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EU Data Privacy Regulator’s Renewed Interest in Data Protection Officer Role

Under the EU’s General Data Protection Regulation (GDPR), Data Protection Officers (DPOs) serve to protect the rights of the data subject and serve as a liaison between jurisdictional Data Protection Authorities (DPAs), data subjects and its organization. As required in Articles 39 of the GDPR, the specific tasks of the DPO include advising the organization of their obligations under the GDPR, monitoring compliance, raising awareness and training, conducting Data Protection Impact Assessments pursuant to Article 35 and to cooperate with supervisory authorities.

Ideally, the DPO reports directly to the most senior person in its organization, has adequate resources to carry out their duties and is free from any conflicts of interest. To ensure that this is occurring for registered DPOs, the European Data Protection Board (EDPD) wanted to better understand what resources a DPO needs and what conflicts of interest might arise from the role.

This subsequently prompted the EDPD to create the Coordinated Enforcement Framework (CEF) to launch an assessment initiative focusing on the role of the DPO within an organization. The initiative began in mid-March 2023 and is expected to continue for a year.[1]

Following the assessment process by the CEF, Data Protection Authorities (DPAs) would take the results and carry out coordinated enforcement efforts over specific areas of concern. Twenty-six (26) DPAs are expected to participate in the CEF’s DPO assessment initiative. They can solicit information from DPOs by sending them questionnaires in “fact-finding exercises” or by launching full investigations.[2]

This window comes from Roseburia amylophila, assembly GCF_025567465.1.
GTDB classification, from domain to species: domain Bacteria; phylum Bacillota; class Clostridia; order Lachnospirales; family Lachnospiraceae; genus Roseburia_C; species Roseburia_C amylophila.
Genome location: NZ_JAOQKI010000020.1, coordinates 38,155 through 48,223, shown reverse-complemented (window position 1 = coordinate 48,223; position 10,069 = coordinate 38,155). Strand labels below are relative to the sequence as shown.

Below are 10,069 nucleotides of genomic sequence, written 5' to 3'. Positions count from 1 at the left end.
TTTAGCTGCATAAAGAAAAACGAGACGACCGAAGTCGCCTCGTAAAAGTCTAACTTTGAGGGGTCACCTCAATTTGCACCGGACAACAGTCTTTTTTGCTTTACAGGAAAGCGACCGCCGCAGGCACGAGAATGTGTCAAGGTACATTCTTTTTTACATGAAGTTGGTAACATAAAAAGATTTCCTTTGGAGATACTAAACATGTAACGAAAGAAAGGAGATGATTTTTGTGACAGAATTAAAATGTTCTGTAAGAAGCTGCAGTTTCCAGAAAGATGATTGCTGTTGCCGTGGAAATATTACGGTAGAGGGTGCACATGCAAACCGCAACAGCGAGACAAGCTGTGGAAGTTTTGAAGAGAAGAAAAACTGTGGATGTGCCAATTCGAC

The EDPD is concerned that DPOs might have conflicting interests and not have the bandwidth to perform the responsibilities required of them as outlined in the GDPR and related guidance. In order to comply with regulations, organizations should reassess who they are appointing as DPO and if they are providing them with adequate resources.

Understandably, many companies lack the appropriate resources to appoint someone within their organization to be a DPO with the adequate independence and knowledge of the privacy landscape.

To solve this dilemma, some companies have looked to appoint third-party DPOs. They have turned to consulting or legal firms to assume the role. This provides the organization with a dedicated DPO resource with adequate privacy knowledge, an individual free from any conflicts of interest as they do not assume an internal position or other responsibilities, and also allows the organization to save on valuable resources by not having to hire a separate employee to fulfill the DPO position.

At the conclusion of the initiative, the CEF will publish their findings in a report that will be released to the public. The EDPD plans to use the report to determine what additional regulations may need to be created to ensure that DPOs have adequate resources and are free from conflicts of interest.[3] 

As the CEF conducts their investigations and looks to potentially create additional regulations around the DPO position, organizations should use the next year to re-evaluate how their own DPO roles are structured to ensure they are aligned with current GDPR regulations. This might mean reassigning the DPO position where conflicts of interest are present or using a third-party DPO to fulfill the role.

[1] ‘Launch of coordinate enforcement on role of data protection officers’,, EDPB, 2023,, 4/7/23.

[2] Ibid.

[3] Ibid.

© Copyright 2023. The views expressed herein are those of the author(s) and not necessarily the views of Ankura Consulting Group, LLC., its management, its subsidiaries, its affiliates, or its other professionals. Ankura is not a law firm and cannot provide legal advice.


data & technology, data strategy & governance, article

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